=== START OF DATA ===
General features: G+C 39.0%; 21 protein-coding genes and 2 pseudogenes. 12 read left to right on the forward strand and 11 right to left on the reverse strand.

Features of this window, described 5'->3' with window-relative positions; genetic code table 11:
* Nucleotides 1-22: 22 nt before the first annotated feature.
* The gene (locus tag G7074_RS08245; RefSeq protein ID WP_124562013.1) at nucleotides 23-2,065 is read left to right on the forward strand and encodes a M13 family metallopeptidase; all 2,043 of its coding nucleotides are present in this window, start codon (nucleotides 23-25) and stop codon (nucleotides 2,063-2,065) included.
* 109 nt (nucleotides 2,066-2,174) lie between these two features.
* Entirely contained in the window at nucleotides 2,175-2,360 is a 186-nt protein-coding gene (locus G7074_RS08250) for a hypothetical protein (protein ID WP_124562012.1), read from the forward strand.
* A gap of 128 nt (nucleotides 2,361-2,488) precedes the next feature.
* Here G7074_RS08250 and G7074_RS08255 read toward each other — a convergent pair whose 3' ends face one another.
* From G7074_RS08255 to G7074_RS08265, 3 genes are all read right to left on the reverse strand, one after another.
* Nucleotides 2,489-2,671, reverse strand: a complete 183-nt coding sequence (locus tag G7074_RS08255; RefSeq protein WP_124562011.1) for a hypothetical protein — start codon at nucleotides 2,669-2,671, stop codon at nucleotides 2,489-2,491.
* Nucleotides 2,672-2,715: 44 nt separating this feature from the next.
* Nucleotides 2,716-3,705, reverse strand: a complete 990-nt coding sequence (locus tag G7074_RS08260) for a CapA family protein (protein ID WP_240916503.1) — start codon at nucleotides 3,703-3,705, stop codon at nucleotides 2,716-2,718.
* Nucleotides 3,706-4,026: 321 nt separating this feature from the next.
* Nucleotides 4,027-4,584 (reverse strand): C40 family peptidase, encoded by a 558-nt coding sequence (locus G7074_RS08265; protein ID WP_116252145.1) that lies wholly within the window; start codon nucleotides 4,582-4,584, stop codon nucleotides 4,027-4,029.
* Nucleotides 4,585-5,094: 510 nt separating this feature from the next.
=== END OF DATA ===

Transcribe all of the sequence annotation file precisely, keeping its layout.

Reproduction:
General features: G+C 39.0%; 21 protein-coding genes and 2 pseudogenes. 12 read left to right on the forward strand and 11 right to left on the reverse strand.

Features of this window, described 5'->3' with window-relative positions; genetic code table 11:
* Nucleotides 1-22: 22 nt before the first annotated feature.
* The gene (locus tag G7074_RS08245; RefSeq protein ID WP_124562013.1) at nucleotides 23-2,065 is read left to right on the forward strand and encodes a M13 family metallopeptidase; all 2,043 of its coding nucleotides are present in this window, start codon (nucleotides 23-25) and stop codon (nucleotides 2,063-2,065) included.
* 109 nt (nucleotides 2,066-2,174) lie between these two features.
* Entirely contained in the window at nucleotides 2,175-2,360 is a 186-nt protein-coding gene (locus G7074_RS08250) for a hypothetical protein (protein ID WP_124562012.1), read from the forward strand.
* A gap of 128 nt (nucleotides 2,361-2,488) precedes the next feature.
* Here G7074_RS08250 and G7074_RS08255 read toward each other — a convergent pair whose 3' ends face one another.
* From G7074_RS08255 to G7074_RS08265, 3 genes are all read right to left on the reverse strand, one after another.
* Nucleotides 2,489-2,671, reverse strand: a complete 183-nt coding sequence (locus tag G7074_RS08255; RefSeq protein WP_124562011.1) for a hypothetical protein — start codon at nucleotides 2,669-2,671, stop codon at nucleotides 2,489-2,491.
* Nucleotides 2,672-2,715: 44 nt separating this feature from the next.
* Nucleotides 2,716-3,705, reverse strand: a complete 990-nt coding sequence (locus tag G7074_RS08260) for a CapA family protein (protein ID WP_240916503.1) — start codon at nucleotides 3,703-3,705, stop codon at nucleotides 2,716-2,718.
* Nucleotides 3,706-4,026: 321 nt separating this feature from the next.
* Nucleotides 4,027-4,584 (reverse strand): C40 family peptidase, encoded by a 558-nt coding sequence (locus G7074_RS08265; protein ID WP_116252145.1) that lies wholly within the window; start codon nucleotides 4,582-4,584, stop codon nucleotides 4,027-4,029.
* Nucleotides 4,585-5,094: 510 nt separating this feature from the next.